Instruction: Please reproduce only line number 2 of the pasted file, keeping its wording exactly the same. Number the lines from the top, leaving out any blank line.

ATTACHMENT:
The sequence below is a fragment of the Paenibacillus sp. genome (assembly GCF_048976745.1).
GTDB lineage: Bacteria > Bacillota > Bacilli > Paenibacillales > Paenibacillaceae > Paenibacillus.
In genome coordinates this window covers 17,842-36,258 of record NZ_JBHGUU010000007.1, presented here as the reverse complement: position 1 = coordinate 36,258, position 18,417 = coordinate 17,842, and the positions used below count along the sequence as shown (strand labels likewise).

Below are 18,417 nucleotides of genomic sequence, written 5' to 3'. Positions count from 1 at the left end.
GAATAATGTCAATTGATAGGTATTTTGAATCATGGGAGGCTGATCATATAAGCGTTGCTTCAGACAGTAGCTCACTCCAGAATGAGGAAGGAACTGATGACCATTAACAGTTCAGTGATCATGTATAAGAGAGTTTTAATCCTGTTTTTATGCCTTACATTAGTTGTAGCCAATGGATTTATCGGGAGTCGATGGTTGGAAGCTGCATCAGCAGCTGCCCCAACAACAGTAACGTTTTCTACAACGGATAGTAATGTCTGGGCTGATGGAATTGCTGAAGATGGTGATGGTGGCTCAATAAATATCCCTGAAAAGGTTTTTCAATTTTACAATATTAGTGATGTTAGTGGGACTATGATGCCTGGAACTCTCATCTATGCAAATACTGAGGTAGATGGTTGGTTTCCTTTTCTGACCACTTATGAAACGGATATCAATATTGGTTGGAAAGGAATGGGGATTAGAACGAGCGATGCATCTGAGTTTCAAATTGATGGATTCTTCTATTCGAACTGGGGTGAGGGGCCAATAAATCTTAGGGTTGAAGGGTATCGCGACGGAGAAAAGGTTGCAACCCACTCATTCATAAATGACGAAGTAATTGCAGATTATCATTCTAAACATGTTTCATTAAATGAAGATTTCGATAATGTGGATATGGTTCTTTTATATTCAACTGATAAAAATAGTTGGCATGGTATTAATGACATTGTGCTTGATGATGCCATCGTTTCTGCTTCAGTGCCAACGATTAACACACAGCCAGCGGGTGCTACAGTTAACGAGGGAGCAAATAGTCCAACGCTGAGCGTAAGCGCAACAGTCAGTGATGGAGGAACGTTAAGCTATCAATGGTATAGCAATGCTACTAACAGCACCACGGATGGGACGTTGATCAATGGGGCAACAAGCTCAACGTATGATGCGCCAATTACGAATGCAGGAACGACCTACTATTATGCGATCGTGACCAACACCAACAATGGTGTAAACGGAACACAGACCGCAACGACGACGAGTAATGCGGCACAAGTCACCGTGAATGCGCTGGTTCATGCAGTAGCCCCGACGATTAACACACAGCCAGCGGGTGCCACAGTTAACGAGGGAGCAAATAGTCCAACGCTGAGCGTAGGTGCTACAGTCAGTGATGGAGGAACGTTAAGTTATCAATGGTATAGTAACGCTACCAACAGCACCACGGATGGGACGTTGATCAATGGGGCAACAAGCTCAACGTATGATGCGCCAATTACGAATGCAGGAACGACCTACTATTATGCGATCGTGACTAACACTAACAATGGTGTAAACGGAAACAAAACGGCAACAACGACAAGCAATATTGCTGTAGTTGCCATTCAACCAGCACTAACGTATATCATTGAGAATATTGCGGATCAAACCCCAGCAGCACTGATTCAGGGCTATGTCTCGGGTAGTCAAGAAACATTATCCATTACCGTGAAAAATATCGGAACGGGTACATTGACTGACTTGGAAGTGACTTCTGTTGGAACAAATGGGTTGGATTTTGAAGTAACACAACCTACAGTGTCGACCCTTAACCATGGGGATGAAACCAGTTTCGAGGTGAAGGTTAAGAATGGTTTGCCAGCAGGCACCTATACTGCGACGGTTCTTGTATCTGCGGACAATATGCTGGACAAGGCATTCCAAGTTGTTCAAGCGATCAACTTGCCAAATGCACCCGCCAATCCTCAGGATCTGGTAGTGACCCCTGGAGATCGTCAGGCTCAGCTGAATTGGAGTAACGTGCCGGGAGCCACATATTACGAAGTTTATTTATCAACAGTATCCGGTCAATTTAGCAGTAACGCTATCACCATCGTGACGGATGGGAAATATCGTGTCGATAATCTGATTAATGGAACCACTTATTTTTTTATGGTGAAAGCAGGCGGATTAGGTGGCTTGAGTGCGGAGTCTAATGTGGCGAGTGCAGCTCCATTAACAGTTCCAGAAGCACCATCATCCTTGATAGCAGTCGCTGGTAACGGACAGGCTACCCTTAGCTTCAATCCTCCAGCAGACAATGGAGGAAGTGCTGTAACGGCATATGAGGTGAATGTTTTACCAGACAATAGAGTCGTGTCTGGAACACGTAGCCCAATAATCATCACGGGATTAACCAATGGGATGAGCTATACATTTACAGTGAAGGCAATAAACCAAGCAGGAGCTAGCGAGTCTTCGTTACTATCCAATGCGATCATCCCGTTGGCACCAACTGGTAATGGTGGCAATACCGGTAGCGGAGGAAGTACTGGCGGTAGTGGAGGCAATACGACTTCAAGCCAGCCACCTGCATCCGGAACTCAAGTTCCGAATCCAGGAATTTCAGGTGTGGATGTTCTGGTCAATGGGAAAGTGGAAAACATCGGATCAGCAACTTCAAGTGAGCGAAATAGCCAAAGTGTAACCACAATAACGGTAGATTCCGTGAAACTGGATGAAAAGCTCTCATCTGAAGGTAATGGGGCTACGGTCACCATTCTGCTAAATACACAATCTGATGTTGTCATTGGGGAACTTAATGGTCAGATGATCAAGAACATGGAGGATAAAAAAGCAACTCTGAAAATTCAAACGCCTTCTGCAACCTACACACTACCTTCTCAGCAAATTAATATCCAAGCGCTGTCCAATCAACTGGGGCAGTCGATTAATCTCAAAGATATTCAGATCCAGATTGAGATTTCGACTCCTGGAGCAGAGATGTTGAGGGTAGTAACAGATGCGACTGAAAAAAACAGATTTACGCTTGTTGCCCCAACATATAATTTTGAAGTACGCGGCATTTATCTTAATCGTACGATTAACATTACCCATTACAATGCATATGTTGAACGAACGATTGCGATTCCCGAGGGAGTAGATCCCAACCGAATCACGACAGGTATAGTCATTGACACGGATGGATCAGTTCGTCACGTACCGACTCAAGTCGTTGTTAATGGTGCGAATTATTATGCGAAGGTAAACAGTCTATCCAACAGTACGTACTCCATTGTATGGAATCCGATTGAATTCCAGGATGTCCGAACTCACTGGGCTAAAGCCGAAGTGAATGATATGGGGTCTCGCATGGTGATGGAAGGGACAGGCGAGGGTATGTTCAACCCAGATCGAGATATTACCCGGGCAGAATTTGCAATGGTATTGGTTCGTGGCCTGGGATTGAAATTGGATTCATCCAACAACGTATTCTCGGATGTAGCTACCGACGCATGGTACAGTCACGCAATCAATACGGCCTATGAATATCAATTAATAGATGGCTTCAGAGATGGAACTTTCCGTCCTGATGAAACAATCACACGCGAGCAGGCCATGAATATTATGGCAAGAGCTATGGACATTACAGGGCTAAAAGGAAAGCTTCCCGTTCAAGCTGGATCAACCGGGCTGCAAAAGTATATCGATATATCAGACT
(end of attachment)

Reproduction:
GTDB lineage: Bacteria > Bacillota > Bacilli > Paenibacillales > Paenibacillaceae > Paenibacillus.